18 There be three things which are too wonderful for me, yea, four which I know not:

Verses 18-19 – it is difficult to understand the four “ways” because there are no tracks that can be readily followed.

19 The way of an eagle in the air; the way of a serpent upon a rock; the way of a ship in the midst of the sea; and the way of a man with a maid.

“way of an eagle” – soaring and swooping majestically (cf Job 39:27; Jer 48:40, 49:22).

”way of a man with a maid” – probably a reference to the mystery of courting and how it leads to consummation.

20 Such is the way of an adulterous woman; she eateth, and wipeth her mouth, and saith, I have done no wickedness.

“adulterous” – see 2:16.

”She eateth, and wipeth her mouth” – making love is compared to eating food also in 9:17.

21 For three things the earth is disquieted, and for four which it cannot bear:

22 For a servant when he reigneth; and a fool when he is filled with meat;

23 For an odious woman when she is married; and an handmaid that is heir to her mistress.

“an odious woman when she is married” – probably one of several wives, who is miserable because her husband does not love her (cf, Leah in Gen 29:31-32).

”handmaid that is heir to her mistress” – she replaces the wife in the affections of the husband, perhaps because she was able to bear a child, whereas the wife was barren (cf, Hagar and Sarah in Gen 16:1-6).

24 There be four things which are little upon the earth, but they are exceeding wise:

25 The ants are a people not strong, yet they prepare their meat in the summer;

26 The conies are but a feeble folk, yet make they their houses in the rocks;

“conies” – the hyrax, or the rock badger.

”in the rocks” – which provide a refuge for them (see Ps 104:18).

27 The locusts have no king, yet go they forth all of them by bands;

“go they forth…by bands” – locusts are portrayed as a mighty army in Joel 2:3-9.

28 The spider taketh hold with her hands, and is in kings’ palaces.

29 There be three things which go well, yea, four are comely in going:

30 A lion which is strongest among beasts, and turneth not away for any;

31 A greyhound; a he goat also; and a king, against whom there is no rising up.

“greyhound” – the Hebrew is uncertain.  Some translators interpret it “rooster.”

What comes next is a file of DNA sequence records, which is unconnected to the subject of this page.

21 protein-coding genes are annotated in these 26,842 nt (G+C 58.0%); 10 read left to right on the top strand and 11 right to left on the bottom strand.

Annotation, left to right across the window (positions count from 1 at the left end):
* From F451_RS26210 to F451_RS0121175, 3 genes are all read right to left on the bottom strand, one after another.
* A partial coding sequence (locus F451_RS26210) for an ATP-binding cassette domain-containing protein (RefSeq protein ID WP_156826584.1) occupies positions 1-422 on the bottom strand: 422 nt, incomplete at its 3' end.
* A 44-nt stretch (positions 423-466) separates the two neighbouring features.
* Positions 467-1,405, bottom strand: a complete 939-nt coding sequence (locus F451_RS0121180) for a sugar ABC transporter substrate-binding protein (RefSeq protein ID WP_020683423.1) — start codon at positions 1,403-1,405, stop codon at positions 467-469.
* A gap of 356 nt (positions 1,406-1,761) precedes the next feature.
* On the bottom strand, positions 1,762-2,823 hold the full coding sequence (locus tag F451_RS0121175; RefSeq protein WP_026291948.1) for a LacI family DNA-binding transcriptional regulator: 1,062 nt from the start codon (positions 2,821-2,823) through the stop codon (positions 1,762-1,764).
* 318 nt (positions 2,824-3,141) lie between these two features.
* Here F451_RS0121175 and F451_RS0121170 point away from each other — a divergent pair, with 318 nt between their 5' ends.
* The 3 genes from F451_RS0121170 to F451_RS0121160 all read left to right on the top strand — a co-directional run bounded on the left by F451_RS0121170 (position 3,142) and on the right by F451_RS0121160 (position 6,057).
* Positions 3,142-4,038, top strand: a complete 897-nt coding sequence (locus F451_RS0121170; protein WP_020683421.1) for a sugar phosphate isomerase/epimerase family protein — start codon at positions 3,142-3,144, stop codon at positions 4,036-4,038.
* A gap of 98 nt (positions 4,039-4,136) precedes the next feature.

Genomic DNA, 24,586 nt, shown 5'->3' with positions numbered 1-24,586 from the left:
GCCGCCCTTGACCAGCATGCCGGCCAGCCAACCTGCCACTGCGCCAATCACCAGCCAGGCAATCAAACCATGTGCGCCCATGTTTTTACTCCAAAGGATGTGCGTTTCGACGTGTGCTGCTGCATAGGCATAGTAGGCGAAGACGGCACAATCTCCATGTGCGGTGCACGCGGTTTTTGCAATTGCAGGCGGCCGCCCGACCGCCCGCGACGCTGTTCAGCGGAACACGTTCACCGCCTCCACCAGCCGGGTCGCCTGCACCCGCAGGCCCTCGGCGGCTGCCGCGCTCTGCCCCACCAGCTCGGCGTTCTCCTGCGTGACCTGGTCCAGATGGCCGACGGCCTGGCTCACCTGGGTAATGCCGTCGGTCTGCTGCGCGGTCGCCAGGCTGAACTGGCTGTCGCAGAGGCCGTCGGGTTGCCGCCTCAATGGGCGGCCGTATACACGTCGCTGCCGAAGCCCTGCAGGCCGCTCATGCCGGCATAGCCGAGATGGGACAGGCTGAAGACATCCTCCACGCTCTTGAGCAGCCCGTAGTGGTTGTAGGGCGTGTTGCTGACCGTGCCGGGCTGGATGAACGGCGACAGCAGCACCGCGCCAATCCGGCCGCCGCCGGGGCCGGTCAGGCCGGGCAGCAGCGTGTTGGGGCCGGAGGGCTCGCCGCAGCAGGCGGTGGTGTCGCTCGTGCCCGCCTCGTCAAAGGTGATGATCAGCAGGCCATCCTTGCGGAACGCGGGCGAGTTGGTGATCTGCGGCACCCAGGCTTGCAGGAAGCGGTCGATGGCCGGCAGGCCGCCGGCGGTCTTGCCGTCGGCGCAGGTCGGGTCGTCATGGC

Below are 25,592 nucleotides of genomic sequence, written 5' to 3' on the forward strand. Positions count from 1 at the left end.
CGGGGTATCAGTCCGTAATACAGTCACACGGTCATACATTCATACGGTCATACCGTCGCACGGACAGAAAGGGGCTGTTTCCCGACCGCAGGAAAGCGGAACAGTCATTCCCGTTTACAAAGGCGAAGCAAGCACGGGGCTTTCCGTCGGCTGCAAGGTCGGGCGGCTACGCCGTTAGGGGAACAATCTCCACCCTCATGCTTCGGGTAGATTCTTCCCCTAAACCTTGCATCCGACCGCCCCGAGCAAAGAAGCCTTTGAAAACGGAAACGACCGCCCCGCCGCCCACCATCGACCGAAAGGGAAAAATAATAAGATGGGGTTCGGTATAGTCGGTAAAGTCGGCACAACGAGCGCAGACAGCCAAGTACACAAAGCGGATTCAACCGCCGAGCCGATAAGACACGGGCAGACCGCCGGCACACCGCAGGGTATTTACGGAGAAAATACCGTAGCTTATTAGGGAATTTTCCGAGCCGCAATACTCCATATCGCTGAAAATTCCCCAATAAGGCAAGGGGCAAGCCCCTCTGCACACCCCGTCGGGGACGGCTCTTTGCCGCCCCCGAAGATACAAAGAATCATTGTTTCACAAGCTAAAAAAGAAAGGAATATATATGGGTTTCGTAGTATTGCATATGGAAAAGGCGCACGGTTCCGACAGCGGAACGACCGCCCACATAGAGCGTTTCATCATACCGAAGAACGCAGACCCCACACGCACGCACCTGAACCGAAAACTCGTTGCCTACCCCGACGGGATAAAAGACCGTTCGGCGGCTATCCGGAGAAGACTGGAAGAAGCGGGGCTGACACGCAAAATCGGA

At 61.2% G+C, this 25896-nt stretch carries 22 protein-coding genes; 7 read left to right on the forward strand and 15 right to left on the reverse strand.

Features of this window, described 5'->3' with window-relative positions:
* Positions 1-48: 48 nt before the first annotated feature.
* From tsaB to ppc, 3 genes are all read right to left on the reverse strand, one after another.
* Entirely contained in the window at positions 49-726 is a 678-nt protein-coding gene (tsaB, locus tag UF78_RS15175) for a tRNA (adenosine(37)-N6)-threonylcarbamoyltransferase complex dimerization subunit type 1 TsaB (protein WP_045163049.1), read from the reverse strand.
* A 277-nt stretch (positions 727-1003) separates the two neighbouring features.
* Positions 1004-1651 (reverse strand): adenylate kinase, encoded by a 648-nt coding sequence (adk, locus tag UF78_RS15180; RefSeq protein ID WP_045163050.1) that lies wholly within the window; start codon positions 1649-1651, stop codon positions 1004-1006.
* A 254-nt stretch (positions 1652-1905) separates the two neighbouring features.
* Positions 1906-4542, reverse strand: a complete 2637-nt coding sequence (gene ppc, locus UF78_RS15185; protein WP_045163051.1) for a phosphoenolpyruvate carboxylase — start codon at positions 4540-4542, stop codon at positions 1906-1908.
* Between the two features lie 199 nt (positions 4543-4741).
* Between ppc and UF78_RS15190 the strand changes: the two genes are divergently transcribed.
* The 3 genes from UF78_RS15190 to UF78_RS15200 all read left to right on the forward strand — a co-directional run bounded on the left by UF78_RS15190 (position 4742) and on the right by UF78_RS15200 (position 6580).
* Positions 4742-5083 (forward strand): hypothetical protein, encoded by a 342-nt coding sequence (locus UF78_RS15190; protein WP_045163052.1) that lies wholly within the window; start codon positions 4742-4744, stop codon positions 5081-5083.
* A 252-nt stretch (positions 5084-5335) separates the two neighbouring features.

”he goat” – goats were used to lead flocks of sheep (see Jer 50:8; Dan 8:5).

32 If thou hast done foolishly in lifting up thyself, or if thou hast thought evil, lay thine hand upon thy mouth.

“lifting up thyself” – pride is condemned in 8:13; 11:2; 16:18.

”thine hand upon thy mouth” – stop your plotting immediately (cf, Job 21:5; 40:4).

33 Surely the churning of milk bringeth forth butter, and the wringing of the nose bringeth forth blood: so the forcing of wrath bringeth forth strife.

Proverbs 29 – Turning Away Anger, Authority, Children, and Prophecy

  1 He, that being often reproved hardeneth his neck, shall suddenly be destroyed, and that without remedy.

“being often reproved hardeneth his neck” – Eli’s sons died because of their stubbornness  (see 1 Sam 2:25; cf, Deut 9:6, 13).

”Shall suddenly be destroyed, and that without remedy” – cf, the fate of the mockers in 1:22-27.

2 When the righteous are in authority, the people rejoice: but when the wicked beareth rule, the people mourn.

“when the wicked beareth rule, the people mourn” – see 28:12; see also Jdg 2:18.  The Israelites groaned in Egypt (Ex 2:23-24).

3 Whoso loveth wisdom rejoiceth his father: but he that keepeth company with harlots spendeth his substance.

“he that keepeth company with harlots spendeth his substance” – wastes his money (see 5:10; 6:26).

4 The king by Judgmen t establisheth the land: but he that receiveth gifts overthroweth it.

“The king by Judgment stablisheth the land” – the king brings stability through the practice of justice (see 16:12).

5 A man that flattereth his neighbor spreadeth a net for his feet.

6 In the transgression of an evil man there is a snare: but the righteous doth sing and rejoice.

7 The righteous considereth the cause of the poor: but the wicked regardeth not to know it.

8 Scornful men bring a city into a snare: but wise men turn away wrath.

9 If a wise man contendeth with a foolish man, whether he rage or laugh, there is no rest.